Jade Rabbit lunar rover
China's Jade Rabbit - or Yutu - rover is the first vehicle to land on the Moon in almost 40 years. The Chang'e-3 mission blasted off from Xichang in southern China on December 1, 2013, and landed on the Moon’s surface on December 14. Developed by Shanghai Aerospace System Engineering Institute and Beijing Institute of Spacecraft System Engineering, the lunar rover was designed to explore an area of 3 square kilometres (1.2 sq mi) during its 3-month mission.
China’s Jade Rabbit moon rover goes into hibernation again to survive lunar freeze
The Chang’e-3 moon probe and Jade Rabbit lunar rover have gone into a third hibernation to survive a 'cold night' on the moon, state news agency Xinhua has reported.
The probe was out early on Sunday and the rover on Saturday afternoon, although an earlier mechanical control problem from a previous shutdown persists, Xinhua said.
A Sina Weibo blog under the name 'Jade Rabbit Moon Rover', which has published updates on the rover's progress in the first person, posted the message "Good night" on Sunday, following it up with, “I broke many little companions’ hearts before I went to sleep the last time. I shall fall asleep happily this time.”
The unverified account, which Xinhua said was “believed to belong to space enthusiasts who have been following [the probe’s] journey to the moon", the posted a picture of the rover in hibernation mode and a sleepy face made up of smiley emoticons.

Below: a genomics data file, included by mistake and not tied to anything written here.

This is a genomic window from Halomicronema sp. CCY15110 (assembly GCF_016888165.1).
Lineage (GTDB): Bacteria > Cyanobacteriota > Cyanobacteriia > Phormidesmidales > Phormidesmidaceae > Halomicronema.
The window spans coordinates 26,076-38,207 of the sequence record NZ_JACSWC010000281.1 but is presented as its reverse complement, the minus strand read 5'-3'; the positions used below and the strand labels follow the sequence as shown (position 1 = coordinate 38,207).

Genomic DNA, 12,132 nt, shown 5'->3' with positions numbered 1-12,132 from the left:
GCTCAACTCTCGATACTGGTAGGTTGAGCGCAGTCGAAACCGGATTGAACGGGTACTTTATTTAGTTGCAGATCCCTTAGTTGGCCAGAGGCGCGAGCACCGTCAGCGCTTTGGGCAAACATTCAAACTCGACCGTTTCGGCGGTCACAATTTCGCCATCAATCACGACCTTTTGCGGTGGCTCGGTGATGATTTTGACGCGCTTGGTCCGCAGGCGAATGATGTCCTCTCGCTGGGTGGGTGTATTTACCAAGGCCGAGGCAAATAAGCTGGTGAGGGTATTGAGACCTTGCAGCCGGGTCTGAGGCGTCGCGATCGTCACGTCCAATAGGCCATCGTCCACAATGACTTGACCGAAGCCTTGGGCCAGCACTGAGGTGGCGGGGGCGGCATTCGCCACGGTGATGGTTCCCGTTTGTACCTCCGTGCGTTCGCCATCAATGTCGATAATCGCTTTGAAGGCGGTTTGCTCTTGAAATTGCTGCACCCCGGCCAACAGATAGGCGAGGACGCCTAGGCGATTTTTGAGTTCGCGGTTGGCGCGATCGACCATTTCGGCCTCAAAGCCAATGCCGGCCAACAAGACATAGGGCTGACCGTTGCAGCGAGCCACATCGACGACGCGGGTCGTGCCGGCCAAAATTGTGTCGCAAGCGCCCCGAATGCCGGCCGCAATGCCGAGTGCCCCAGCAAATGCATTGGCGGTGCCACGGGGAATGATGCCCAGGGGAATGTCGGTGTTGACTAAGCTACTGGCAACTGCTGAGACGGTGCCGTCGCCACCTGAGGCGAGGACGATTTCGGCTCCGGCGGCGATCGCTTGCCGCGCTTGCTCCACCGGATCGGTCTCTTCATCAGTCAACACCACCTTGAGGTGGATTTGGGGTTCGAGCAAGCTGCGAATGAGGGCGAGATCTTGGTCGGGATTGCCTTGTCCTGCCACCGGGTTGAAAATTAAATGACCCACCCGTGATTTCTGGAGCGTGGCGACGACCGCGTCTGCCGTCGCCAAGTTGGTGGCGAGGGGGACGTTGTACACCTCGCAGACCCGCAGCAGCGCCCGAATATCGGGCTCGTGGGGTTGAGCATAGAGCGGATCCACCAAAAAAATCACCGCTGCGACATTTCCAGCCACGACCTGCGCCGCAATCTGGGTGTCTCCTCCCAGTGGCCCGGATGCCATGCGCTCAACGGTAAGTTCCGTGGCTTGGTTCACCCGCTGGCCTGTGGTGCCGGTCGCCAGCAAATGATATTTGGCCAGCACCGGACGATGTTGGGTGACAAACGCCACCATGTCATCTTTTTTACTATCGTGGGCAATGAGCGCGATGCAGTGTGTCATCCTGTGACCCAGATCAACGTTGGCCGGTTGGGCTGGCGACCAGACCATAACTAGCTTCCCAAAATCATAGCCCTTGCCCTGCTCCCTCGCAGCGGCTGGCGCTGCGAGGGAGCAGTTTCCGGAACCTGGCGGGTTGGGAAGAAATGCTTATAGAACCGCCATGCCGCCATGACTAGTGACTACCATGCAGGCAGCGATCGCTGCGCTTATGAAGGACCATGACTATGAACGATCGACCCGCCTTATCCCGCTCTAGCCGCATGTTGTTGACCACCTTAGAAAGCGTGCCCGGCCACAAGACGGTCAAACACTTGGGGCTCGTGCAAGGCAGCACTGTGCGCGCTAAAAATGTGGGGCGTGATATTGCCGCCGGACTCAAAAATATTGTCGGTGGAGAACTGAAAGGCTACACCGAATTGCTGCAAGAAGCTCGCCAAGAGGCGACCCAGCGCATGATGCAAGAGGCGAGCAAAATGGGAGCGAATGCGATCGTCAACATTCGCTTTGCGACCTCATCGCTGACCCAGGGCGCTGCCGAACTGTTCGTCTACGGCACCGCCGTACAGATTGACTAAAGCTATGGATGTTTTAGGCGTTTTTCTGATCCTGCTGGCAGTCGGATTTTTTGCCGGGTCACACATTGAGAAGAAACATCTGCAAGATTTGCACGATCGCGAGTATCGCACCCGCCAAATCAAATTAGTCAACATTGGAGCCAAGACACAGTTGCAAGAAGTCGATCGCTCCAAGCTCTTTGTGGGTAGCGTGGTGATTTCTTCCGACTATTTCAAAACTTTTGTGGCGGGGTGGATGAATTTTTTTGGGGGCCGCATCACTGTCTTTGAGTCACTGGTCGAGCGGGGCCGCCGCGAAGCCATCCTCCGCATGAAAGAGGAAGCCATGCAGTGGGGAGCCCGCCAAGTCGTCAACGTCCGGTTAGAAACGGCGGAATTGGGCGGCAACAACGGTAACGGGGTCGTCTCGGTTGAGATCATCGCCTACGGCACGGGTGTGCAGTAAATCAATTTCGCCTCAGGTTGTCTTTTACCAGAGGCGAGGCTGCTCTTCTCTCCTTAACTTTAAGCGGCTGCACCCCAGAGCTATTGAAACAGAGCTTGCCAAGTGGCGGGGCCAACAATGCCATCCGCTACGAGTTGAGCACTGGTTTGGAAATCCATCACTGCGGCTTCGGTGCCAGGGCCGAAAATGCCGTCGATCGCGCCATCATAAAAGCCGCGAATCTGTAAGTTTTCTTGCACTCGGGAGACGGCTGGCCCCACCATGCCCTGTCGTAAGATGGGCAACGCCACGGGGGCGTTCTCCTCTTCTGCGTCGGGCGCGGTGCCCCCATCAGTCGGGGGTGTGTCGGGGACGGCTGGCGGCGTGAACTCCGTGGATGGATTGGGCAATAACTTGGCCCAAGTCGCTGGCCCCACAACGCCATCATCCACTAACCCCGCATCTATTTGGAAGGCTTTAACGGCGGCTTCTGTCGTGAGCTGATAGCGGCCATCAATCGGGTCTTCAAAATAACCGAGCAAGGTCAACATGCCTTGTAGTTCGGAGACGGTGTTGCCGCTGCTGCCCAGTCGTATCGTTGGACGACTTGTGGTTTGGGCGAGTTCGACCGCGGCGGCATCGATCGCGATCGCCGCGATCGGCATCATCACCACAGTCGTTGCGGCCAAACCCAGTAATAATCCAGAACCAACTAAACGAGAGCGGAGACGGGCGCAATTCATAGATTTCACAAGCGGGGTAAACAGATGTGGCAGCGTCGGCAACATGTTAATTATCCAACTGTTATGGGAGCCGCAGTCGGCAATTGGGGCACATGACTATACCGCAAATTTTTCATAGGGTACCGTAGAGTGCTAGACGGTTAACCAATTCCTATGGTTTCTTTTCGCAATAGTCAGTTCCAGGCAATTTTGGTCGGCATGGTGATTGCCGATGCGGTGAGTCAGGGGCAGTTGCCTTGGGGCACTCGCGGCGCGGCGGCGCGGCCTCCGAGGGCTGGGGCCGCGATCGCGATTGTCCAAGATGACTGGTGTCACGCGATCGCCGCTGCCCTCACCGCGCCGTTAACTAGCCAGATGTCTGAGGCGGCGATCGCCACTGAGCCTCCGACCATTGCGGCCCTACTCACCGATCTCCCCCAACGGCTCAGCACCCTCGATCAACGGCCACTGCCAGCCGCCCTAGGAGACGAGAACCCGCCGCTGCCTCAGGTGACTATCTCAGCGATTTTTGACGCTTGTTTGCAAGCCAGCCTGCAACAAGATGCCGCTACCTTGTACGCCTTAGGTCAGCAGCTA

— China Xinhua News (@XHNews) February 23, 2014
A short time later the account was inundated with responses from online users. “Good night. Don’t sleep in this time,” wrote one, referring to an earlier breakdown. “Can you set up an alarm clock and wake up on time this time?” wrote another.
The Jade Rabbit has become a national sensation since the Chang’e-3 made a successful soft landing on the moon in December.
Last month a 'mechanical abnormality' caused the probe to go into hibernation while scientists frantically tried to get it back online, sparking an outpouring of grief on the internet.
The rover eventually showed signs of life and “woke up” on February 13 before continuing to explore and sending data back to Earth showing many instruments were functioning properly, Xinhua said.